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Longchamp, London

Longchamp’s London flagship is the jewel in the French brand’s retail crown.

Elegant and impressive at number 229 Regent Street, Longchamp’s latest and largest European retail venture is the ultimate luxury showcase for the French lifestyle brand.

The 3,229 sq ft store, which opened on September 14 during London Fashion Week, has an expansive frontage on one of the capital’s busiest shopping streets. Dubbed ‘La Maison in Motion’ by Longchamp, the dark narrow staircase of the previous tenant, Quiksilver, has been replaced with a light-filled entrance that invites shoppers to browse Longchamp’s full collection, on display as a whole for the first time in the UK.

Colours are delicate and neutral throughout the interior, which uses natural and reflective materials. Embossed leather, wood, frosted and engraved mirrors, shiny and matt patterns on walls and furniture create contrast and interest. The centrepiece of the two-storey 20th-century building is a curved staircase and floating mezzanine.

The interior, designed by Longchamp’s in-house team, is divided according to collections. The ground floor is filled with the vibrant colours and shapes of the brand’s iconic women’s handbag collection, which retails from £110 to £620 and includes the Balzane, Légende, LM Cuir, Gatsby, Cosmos and Gloucester styles. Beneath the mezzanine Longchamp’s women’s ready-to-wear clothing (£155 to £1,925) is positioned alongside the latest product line, footwear, which retails from £170 to £485. Styles range from leather boots to brogues, with selected pieces available in 10 shades to complement the rest of the brand’s accessories collections.

The floating mezzanine is dedicated to Longchamp’s most popular bag, Le Pliage. Opposite a wall of the nylon bags in a rainbow pattern is a display of leather interpretations of the folding handbag, called Le Pliage Cuir. Longchamp launched its signature canvas bag 20 years ago and has sold more than 16 million.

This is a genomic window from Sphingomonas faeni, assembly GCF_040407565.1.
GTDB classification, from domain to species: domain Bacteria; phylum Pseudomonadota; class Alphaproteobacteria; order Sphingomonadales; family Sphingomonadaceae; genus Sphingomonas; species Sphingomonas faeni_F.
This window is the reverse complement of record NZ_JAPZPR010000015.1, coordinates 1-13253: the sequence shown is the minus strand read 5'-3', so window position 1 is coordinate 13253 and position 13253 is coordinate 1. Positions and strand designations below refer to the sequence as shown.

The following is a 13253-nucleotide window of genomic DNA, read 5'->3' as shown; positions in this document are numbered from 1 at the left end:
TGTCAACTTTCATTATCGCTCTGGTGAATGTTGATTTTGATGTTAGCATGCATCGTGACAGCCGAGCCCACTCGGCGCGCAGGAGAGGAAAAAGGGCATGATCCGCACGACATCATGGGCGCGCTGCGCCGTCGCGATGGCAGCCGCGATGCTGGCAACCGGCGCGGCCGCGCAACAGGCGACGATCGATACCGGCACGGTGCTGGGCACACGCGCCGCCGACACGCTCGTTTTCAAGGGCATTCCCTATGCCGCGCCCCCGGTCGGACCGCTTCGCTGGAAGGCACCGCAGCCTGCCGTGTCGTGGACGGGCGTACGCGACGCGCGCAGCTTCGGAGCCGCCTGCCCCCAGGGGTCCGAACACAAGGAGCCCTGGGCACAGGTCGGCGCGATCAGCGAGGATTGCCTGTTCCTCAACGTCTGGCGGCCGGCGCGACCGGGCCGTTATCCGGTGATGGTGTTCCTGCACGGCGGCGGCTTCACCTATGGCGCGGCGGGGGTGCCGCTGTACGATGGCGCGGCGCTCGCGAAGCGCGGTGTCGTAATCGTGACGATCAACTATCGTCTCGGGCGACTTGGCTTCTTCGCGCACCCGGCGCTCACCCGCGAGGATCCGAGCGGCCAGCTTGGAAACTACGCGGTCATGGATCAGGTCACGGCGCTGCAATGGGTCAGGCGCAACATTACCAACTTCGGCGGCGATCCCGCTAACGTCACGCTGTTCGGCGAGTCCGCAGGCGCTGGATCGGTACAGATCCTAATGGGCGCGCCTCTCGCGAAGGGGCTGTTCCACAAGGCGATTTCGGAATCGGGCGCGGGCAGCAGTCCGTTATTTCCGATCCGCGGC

The brand claims it is the world’s best-selling handbag. Along with the leather version, Le Pliage made a “significant” contribution to total group sales of €454m [£384m] in 2012.

The first floor has a more muted mood, with a brown tiled floor for the home of the men’s and luggage collections. This has brought together for the first time the full men’s accessories collection, which retails from £145 to £640. Paul Lorraine, the newly appointed UK general manager for Longchamp, told Drapers the reaction to the men’s range has been “phenomenal”, with many wholesale clients picking up specific styles after seeing the impressive display.

Adding an element of modernity to the interior, London art trio Troika and French artists Trafik were commissioned to create striking installations. Troika’s Homograph, featuring constantly moving yellow aluminium plates suspended from a series of spurs, hangs above the mezzanine.

The team at Trafik created four series of striking graphic images shown on vertical screens at the heart of the store.

They use elements of the brand, including the Longchamp logo, weaving, animals and the world, underlining the house’s global appeal, use of natural materials and craftsmanship.

Longchamp was founded in Paris in 1948 by Jean Cassegrain and is still owned and managed by the Cassegrain family. Initially specialising in leather-covered smoking pipes, it expanded into small leather goods in 1955 and luggage and handbags in the 1970s. It was first sold in London in the 1950s and today there are also Longchamp stores on New Bond Street and in Westfield London, as well as shop-in-shops in Harrods, Selfridges and John Lewis.

After just four weeks the Regent Street store is already “smashing” targets. Increasing shopfloor staff numbers and adding additional deliveries are among the tweaks Lorraine has implemented.

“Products have been selling consistently well across the three floors, with leather handbags in particular driving sales,” he says. “The leather offer hasn’t yet reached its full potential and is an area of growth for the label.”

Lorraine is “extremely confident” the store will build on this trade in the run-up to Christmas. “We have the right location, environment, product and volume. The flagship store is a window into the brand; it embodies everything Longchamp is about,” he says.

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